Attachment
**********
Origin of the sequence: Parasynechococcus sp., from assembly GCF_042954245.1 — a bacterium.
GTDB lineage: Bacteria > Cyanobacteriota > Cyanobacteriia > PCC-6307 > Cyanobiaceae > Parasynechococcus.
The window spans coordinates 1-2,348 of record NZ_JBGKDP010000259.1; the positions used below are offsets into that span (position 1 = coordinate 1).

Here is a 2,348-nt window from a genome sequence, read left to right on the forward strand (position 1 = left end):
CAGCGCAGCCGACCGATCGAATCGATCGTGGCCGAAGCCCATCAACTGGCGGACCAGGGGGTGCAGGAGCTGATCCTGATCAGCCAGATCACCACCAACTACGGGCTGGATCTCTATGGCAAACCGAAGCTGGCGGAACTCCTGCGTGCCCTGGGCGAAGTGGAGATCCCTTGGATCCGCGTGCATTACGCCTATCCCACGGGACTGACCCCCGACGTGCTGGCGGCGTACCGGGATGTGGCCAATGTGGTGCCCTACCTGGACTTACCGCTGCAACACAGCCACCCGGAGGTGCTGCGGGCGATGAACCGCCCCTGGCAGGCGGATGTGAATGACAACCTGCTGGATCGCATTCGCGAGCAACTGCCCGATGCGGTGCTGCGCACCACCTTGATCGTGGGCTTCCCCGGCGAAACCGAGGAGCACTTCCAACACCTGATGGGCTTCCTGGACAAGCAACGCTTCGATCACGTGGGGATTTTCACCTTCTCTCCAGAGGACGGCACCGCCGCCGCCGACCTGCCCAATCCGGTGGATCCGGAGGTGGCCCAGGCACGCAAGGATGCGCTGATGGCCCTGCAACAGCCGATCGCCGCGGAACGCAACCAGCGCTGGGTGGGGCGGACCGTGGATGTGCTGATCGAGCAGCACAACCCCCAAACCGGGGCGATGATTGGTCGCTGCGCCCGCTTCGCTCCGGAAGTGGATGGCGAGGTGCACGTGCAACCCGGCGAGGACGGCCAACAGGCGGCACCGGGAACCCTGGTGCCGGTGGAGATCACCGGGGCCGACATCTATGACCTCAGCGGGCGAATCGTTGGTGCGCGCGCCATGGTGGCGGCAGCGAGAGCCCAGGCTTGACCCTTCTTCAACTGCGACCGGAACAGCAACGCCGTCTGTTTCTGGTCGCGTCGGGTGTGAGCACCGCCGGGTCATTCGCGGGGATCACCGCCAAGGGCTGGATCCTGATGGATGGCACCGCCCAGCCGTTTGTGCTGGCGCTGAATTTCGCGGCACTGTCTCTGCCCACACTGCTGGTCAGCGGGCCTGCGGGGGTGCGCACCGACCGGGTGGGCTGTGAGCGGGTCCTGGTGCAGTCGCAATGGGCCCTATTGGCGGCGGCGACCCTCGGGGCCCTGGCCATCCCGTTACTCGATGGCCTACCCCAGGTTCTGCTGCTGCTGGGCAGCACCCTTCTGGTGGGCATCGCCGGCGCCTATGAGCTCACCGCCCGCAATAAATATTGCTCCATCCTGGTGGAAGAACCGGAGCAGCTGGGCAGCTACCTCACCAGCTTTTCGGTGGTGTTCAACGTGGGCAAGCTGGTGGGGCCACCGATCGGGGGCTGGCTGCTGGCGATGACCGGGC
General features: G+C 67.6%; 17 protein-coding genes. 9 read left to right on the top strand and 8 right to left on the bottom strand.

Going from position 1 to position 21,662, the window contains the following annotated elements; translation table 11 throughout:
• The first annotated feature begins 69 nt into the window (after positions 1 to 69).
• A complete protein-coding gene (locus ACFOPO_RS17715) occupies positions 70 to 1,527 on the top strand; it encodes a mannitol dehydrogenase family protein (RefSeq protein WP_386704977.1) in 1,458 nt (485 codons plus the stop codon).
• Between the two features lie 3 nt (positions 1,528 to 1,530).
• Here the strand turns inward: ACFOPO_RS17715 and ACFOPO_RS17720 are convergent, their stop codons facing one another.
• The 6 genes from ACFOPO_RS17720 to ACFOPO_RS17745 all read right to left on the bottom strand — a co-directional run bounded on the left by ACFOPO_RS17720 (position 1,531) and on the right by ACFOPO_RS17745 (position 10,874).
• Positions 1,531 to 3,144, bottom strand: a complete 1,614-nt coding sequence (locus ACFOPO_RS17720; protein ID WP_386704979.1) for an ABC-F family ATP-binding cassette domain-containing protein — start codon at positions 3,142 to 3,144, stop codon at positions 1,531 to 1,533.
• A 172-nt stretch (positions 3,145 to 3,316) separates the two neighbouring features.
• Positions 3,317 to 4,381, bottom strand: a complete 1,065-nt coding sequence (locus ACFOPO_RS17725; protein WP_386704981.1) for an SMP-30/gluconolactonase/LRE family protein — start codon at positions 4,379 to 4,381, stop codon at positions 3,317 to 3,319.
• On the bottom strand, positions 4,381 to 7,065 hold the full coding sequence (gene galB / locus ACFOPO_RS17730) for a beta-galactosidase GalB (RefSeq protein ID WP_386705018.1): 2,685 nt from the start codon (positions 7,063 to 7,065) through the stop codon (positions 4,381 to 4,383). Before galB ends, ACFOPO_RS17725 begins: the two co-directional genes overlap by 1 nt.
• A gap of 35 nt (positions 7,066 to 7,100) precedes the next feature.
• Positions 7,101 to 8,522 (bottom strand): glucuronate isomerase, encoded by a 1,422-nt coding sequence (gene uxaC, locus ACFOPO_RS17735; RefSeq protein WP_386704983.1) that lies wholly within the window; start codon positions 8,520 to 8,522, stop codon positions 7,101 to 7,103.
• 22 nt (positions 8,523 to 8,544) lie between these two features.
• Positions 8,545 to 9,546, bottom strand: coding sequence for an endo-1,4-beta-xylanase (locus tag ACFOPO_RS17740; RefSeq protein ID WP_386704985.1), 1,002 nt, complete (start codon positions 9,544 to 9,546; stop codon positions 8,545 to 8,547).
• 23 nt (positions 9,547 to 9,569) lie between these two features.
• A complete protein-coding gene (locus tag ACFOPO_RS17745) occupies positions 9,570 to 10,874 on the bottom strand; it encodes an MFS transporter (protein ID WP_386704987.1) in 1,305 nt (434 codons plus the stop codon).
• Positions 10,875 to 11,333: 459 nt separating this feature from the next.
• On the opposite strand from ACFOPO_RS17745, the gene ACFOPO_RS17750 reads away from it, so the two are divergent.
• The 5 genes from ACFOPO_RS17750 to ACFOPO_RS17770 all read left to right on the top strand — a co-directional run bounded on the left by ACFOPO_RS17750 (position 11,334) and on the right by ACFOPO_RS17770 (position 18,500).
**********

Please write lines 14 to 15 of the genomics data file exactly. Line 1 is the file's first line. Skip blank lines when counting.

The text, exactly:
• A 172-nt stretch (positions 3,145 to 3,316) separates the two neighbouring features.
• Positions 3,317 to 4,381, bottom strand: a complete 1,065-nt coding sequence (locus ACFOPO_RS17725; protein WP_386704981.1) for an SMP-30/gluconolactonase/LRE family protein — start codon at positions 4,379 to 4,381, stop codon at positions 3,317 to 3,319.